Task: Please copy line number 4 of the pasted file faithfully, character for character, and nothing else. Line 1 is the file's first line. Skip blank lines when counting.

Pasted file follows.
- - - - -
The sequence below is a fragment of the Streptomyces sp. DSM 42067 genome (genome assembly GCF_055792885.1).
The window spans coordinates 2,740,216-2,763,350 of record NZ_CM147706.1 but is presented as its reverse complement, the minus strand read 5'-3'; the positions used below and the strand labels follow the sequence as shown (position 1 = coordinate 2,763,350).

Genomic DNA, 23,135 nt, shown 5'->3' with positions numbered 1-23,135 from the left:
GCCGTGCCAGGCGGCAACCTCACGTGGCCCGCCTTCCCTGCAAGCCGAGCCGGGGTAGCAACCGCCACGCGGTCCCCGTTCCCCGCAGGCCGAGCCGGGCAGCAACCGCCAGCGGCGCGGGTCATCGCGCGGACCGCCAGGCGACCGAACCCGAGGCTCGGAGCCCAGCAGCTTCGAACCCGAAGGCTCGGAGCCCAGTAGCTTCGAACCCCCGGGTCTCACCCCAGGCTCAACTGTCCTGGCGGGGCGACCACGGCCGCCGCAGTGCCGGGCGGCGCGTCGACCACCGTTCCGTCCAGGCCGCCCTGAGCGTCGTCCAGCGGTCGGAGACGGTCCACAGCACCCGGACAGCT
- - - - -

GCCGTGCCAGGCGGCAACCTCACGTGGCCCGCCTTCCCTGCAAGCCGAGCCGGGGTAGCAACCGCCACGCGGTCCCCGTTCCCCGCAGGCCGAGCCGGGCAGCAACCGCCAGCGGCGCGGGTCATCGCGCGGACCGCCAGGCGACCGAACCCGAGGCTCGGAGCCCAGCAGCTTCGAACCCGAAGGCTCGGAGCCCAGTAGCTTCGAACCCCCGGGTCTCACCCCAGGCTCAACTGTCCTGGCGGGGCGACCACGGCCGCCGCAGTGCCGGGCGGCGCGTCGACCACCGTTCCGTCCAGGCCGCCCTGAGCGTCGTCCAGCGGTCGGAGACGGTCCACAGCACCCGGACAGCT